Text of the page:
The first owner of The Origin of the World, who probably commissioned it, was the Turkish-Egyptian diplomat Khalil-Bey (1831-1879). A flamboyant figure in Paris Society in the 1860s, he put together an ephemeral but dazzling collection devoted to the celebration of the female body, before he was ruined by his gambling debts. Exactly what happened to the painting after that is not clear. Until it joined the collections of the Musée d'Orsay in 1995 – by which time it belonged to the psychoanalyst Jacques Lacan – The Origin of the World epitomised the paradox of a famous painting that is seldom actually seen.
Courbet regularly painted female nudes, sometimes in a frankly libertine vein. But in The Origin of the World he went to lengths of daring and frankness which gave his painting its peculiar fascination. The almost anatomical description of female sex organs is not attenuated by any historical or literary device. Yet thanks to Courbet's great virtuosity and the refinement of his amber colour scheme, the painting escapes pornographic status. This audacious, forthright new language had nonetheless not severed all links with tradition: the ample, sensual brushstrokes and the use of colour recall Venetian painting and Courbet himself claimed descent from Titian and Veronese, Correggio and the tradition of carnal, lyrical painting.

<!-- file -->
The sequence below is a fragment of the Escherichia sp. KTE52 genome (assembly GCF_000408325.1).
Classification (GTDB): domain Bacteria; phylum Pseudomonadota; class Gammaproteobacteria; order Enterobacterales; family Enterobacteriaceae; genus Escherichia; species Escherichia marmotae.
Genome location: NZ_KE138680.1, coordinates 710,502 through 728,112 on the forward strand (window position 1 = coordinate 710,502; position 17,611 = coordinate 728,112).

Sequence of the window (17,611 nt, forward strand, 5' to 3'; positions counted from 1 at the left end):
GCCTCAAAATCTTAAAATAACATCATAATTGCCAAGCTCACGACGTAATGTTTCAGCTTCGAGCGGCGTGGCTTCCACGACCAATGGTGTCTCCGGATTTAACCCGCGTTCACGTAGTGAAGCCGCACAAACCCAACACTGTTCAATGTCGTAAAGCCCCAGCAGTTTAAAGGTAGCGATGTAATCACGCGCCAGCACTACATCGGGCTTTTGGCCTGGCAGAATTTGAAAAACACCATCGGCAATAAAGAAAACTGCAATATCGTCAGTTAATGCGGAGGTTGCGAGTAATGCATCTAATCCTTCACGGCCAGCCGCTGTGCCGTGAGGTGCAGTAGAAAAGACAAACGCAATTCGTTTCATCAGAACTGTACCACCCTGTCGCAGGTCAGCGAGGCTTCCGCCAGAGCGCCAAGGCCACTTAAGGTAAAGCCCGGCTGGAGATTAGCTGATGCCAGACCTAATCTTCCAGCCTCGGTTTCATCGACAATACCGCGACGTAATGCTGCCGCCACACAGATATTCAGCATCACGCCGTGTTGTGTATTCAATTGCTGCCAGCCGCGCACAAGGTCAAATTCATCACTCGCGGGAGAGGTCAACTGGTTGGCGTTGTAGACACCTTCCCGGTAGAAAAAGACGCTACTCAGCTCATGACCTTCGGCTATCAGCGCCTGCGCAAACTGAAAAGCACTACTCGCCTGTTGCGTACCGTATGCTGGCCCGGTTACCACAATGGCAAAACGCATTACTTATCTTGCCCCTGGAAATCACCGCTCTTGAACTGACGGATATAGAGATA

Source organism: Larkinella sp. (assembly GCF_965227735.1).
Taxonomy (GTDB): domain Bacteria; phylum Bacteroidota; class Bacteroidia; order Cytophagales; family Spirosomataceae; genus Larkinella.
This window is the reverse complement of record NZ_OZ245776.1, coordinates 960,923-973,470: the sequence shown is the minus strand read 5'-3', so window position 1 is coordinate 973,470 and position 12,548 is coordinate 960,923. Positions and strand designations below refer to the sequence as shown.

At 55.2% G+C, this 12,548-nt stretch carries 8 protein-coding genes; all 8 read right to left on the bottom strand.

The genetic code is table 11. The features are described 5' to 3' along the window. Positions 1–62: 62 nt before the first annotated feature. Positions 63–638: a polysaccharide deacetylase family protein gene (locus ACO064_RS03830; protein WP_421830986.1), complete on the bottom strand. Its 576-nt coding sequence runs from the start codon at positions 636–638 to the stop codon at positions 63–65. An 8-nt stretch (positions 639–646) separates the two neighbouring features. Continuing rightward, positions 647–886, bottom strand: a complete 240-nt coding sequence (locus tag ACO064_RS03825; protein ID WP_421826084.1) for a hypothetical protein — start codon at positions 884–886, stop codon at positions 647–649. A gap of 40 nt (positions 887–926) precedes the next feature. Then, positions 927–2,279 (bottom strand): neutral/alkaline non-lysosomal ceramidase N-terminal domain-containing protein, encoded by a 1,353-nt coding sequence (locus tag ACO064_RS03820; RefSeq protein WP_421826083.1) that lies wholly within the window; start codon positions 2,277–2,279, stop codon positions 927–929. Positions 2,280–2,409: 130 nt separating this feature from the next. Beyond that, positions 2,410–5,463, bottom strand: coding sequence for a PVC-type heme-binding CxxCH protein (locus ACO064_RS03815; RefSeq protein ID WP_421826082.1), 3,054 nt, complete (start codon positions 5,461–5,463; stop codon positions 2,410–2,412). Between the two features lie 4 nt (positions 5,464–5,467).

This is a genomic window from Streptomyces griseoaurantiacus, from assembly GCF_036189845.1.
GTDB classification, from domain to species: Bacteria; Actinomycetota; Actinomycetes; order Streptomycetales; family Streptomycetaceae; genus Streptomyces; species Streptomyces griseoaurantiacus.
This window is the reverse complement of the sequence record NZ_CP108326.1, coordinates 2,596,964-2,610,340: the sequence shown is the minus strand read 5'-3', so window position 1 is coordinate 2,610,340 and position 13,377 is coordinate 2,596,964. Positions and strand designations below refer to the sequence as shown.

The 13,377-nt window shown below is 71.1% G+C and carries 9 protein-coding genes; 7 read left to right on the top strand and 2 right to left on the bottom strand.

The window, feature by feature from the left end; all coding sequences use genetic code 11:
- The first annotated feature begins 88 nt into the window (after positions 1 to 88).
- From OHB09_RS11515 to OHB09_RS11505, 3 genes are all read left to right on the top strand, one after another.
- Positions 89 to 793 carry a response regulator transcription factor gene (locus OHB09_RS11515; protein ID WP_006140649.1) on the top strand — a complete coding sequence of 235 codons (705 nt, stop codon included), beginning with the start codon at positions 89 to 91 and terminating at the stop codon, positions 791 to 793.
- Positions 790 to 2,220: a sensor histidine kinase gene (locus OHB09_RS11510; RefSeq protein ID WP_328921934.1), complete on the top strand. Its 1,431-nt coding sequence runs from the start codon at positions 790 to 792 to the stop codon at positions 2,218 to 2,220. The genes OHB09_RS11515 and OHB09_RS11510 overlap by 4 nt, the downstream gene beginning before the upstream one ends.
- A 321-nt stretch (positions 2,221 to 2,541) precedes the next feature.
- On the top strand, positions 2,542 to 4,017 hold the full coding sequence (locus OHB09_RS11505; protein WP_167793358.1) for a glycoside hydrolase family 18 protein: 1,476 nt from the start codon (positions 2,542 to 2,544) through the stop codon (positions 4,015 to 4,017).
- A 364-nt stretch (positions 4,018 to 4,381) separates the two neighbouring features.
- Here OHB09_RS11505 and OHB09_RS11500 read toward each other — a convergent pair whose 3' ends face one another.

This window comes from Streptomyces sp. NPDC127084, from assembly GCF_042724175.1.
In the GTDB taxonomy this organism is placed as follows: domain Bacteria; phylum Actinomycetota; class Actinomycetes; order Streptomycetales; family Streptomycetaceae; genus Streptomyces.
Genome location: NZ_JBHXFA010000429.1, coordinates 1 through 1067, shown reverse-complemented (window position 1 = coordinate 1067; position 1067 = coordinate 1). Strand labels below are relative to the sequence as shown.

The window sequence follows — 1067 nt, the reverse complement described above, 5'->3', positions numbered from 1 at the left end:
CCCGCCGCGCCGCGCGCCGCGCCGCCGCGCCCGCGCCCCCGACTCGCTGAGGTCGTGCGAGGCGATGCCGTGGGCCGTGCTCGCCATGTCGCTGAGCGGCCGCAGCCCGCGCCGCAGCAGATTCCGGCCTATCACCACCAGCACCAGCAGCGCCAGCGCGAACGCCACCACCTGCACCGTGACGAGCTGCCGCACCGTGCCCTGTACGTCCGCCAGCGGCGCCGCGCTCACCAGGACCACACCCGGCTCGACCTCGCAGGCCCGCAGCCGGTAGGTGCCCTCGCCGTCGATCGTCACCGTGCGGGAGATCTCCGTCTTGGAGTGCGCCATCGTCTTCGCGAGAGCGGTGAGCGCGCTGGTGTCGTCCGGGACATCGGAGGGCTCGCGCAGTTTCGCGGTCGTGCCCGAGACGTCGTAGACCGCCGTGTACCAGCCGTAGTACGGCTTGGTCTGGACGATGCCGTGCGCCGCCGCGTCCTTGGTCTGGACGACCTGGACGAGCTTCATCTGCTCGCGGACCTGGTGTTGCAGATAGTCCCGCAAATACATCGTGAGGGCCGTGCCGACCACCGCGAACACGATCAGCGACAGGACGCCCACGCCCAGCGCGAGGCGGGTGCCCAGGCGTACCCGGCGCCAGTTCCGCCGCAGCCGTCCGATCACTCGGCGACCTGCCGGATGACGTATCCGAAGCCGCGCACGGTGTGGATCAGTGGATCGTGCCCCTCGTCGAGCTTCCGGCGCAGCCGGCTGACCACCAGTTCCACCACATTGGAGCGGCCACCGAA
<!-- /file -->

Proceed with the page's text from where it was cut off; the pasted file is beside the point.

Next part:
The Origin of the World, now openly displayed, has taken its proper place in the history of modern painting. But it still raises the troubling question of voyeurism.